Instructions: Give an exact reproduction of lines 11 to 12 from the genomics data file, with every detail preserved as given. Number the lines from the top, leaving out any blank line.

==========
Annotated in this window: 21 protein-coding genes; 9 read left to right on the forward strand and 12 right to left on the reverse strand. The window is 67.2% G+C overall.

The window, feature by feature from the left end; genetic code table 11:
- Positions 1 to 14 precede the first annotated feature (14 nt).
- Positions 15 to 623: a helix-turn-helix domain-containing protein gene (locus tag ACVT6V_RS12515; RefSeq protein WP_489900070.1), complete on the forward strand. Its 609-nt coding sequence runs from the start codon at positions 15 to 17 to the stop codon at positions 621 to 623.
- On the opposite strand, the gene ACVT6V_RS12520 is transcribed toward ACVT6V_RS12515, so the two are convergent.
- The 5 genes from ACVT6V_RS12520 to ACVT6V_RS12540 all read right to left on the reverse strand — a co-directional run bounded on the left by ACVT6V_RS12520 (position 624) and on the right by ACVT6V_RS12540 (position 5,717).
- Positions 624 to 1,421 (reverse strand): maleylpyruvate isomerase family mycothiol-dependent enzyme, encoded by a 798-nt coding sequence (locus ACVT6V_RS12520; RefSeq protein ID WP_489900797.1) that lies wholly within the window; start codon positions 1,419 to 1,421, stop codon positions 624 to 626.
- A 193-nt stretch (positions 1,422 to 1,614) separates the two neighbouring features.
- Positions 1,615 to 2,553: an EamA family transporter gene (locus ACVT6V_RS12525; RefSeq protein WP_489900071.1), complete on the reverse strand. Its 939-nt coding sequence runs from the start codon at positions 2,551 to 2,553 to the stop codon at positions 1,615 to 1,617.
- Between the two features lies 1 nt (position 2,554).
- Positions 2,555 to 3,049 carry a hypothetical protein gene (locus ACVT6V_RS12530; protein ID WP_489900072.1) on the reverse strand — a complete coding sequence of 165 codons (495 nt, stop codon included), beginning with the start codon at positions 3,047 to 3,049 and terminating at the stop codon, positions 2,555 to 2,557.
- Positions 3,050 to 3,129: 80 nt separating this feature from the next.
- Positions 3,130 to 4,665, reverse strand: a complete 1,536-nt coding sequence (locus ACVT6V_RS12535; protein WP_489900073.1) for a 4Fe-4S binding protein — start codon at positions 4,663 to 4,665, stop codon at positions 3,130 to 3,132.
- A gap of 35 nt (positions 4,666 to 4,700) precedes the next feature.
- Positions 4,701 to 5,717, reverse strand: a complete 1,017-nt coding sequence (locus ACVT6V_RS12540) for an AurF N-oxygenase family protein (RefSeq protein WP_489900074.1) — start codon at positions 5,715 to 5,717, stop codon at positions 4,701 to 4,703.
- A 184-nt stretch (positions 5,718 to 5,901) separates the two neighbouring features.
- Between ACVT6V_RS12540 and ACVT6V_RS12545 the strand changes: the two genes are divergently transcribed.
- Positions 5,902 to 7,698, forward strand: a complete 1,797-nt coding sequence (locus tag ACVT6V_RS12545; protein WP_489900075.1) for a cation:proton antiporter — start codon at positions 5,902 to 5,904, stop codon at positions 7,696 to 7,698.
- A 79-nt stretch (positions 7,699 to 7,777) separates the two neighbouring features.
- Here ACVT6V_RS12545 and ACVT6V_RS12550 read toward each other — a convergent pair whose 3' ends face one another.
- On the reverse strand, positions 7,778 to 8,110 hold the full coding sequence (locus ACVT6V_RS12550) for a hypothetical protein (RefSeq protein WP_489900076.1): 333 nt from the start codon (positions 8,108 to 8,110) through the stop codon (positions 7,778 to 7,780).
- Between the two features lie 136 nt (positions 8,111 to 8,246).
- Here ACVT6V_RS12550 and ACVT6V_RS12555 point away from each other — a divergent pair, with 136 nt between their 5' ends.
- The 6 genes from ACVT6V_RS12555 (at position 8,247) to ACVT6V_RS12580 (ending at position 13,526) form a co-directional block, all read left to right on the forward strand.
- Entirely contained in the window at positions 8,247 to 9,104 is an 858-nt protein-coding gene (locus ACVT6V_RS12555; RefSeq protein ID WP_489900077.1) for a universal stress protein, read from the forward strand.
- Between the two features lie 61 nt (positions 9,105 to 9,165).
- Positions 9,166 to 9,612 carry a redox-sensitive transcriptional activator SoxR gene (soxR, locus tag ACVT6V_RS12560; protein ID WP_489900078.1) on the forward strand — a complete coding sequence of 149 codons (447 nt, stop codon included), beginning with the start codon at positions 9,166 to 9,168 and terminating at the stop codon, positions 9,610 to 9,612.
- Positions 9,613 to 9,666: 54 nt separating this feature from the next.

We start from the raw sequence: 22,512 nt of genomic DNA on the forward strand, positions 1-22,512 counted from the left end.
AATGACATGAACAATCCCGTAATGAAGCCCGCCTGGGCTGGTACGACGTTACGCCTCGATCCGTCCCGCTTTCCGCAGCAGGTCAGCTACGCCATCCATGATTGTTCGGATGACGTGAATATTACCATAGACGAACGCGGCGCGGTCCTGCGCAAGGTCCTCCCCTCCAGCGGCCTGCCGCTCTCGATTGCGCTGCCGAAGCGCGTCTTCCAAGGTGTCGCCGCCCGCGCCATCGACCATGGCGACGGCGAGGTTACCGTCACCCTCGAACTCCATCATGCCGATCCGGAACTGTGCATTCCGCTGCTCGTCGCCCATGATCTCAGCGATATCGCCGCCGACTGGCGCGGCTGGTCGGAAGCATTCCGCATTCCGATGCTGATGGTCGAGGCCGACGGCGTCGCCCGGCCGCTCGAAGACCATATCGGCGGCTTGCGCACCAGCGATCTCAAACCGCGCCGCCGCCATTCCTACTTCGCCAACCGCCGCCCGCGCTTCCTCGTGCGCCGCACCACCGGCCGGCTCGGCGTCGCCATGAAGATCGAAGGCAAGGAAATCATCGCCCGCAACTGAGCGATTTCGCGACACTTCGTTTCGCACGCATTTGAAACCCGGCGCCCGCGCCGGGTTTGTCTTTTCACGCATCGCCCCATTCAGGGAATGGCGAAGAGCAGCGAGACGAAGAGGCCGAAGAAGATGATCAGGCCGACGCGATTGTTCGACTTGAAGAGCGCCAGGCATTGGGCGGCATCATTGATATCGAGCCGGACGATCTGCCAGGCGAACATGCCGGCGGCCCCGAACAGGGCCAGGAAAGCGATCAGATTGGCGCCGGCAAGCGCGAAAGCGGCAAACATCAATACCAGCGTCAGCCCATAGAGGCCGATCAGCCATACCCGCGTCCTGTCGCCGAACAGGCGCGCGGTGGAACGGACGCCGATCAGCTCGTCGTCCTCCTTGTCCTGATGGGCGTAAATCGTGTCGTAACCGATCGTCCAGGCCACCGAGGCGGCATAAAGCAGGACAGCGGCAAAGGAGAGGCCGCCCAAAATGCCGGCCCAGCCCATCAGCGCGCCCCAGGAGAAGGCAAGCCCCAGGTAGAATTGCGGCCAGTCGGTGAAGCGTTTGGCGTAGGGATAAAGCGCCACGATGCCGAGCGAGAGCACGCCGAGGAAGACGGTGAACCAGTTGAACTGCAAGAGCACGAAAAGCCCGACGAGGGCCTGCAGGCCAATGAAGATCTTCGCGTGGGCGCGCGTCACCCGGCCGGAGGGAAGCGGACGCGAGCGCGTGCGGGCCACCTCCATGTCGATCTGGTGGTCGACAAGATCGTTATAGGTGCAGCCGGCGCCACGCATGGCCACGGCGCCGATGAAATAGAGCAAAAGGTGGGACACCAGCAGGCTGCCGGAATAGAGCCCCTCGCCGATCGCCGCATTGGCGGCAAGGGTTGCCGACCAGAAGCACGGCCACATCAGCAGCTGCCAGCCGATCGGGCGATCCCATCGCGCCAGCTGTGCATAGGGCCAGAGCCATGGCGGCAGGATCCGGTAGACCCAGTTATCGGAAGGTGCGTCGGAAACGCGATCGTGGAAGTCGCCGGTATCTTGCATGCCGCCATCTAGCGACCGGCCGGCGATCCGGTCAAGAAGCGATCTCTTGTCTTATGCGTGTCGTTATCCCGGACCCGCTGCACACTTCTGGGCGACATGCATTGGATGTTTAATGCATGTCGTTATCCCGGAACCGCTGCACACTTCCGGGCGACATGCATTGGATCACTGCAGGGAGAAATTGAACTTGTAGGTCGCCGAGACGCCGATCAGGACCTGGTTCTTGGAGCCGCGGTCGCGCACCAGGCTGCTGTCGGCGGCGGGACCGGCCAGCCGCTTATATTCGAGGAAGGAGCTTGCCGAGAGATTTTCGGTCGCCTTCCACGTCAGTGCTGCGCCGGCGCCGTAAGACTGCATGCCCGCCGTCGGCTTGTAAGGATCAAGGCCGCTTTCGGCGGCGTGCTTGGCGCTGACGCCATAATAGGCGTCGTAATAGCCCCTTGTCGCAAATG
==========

- Positions 2,555 to 3,049 carry a hypothetical protein gene (locus ACVT6V_RS12530; protein ID WP_489900072.1) on the reverse strand — a complete coding sequence of 165 codons (495 nt, stop codon included), beginning with the start codon at positions 3,047 to 3,049 and terminating at the stop codon, positions 2,555 to 2,557.
- Positions 3,050 to 3,129: 80 nt separating this feature from the next.